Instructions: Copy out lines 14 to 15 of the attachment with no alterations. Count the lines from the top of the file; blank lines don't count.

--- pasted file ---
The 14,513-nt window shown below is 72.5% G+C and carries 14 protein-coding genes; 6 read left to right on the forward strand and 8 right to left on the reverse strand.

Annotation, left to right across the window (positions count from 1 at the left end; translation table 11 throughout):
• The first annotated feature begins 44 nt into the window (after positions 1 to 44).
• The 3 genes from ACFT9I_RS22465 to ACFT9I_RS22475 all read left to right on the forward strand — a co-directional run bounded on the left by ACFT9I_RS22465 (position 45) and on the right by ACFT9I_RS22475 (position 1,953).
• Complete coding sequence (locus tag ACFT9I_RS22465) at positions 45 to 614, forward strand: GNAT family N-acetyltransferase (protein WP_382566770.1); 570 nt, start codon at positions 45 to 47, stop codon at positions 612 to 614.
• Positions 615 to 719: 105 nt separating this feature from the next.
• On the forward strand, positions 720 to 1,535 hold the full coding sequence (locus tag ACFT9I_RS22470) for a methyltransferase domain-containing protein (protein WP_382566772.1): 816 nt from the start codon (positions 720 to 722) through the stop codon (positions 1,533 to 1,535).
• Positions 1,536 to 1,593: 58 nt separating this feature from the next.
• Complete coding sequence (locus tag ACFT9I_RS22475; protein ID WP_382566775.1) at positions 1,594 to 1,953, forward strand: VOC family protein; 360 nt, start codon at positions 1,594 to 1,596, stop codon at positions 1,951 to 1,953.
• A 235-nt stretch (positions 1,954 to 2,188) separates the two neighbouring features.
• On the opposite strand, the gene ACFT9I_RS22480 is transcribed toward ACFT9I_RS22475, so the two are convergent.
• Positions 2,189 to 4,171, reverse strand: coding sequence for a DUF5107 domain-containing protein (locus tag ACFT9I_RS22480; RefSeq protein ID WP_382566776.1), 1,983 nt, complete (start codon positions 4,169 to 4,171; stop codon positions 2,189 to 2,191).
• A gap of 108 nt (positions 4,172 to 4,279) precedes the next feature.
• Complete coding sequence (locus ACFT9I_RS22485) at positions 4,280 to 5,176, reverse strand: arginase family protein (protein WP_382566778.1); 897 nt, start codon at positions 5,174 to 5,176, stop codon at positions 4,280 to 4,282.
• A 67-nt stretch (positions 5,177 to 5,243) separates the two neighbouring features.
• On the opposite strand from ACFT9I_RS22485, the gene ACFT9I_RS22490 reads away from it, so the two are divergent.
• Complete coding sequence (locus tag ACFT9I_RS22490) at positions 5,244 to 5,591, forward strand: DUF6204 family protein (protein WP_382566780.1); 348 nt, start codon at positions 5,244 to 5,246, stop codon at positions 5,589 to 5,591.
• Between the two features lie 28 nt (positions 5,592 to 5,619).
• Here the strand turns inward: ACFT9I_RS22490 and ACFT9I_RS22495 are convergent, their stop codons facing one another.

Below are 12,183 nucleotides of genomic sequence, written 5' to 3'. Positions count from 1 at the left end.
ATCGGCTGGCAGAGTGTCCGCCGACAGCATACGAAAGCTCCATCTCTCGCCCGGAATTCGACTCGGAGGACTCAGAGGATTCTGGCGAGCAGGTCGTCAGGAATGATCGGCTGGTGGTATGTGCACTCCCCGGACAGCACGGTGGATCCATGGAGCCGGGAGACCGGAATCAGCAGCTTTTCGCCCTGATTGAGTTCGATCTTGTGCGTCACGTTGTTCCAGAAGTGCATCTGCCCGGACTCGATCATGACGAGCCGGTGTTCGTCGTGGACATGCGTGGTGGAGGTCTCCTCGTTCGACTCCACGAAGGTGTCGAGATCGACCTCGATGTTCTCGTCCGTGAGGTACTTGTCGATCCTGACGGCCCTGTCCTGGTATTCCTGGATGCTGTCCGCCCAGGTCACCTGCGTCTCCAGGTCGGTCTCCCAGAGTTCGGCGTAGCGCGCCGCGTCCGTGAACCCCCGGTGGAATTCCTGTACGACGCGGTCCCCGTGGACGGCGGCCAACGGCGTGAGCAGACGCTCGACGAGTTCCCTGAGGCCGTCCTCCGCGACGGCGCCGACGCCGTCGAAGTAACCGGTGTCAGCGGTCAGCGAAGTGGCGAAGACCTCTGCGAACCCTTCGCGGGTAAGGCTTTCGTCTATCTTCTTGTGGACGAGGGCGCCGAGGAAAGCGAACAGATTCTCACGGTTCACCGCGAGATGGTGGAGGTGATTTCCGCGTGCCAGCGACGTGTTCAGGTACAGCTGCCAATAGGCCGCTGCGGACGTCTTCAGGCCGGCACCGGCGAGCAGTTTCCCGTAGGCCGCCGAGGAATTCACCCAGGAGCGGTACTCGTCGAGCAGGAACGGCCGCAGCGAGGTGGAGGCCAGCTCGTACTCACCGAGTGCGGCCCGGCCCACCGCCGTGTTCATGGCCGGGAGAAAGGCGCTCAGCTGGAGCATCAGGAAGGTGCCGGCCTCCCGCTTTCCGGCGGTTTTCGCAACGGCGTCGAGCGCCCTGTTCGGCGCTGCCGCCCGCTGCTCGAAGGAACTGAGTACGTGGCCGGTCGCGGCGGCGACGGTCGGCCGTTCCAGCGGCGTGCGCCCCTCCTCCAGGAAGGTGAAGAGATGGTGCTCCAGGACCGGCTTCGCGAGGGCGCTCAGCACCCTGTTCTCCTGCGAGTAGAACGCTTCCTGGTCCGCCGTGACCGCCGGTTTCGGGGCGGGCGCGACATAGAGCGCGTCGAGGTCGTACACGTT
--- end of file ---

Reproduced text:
• Complete coding sequence (locus ACFT9I_RS22485) at positions 4,280 to 5,176, reverse strand: arginase family protein (protein WP_382566778.1); 897 nt, start codon at positions 5,174 to 5,176, stop codon at positions 4,280 to 4,282.
• A 67-nt stretch (positions 5,177 to 5,243) separates the two neighbouring features.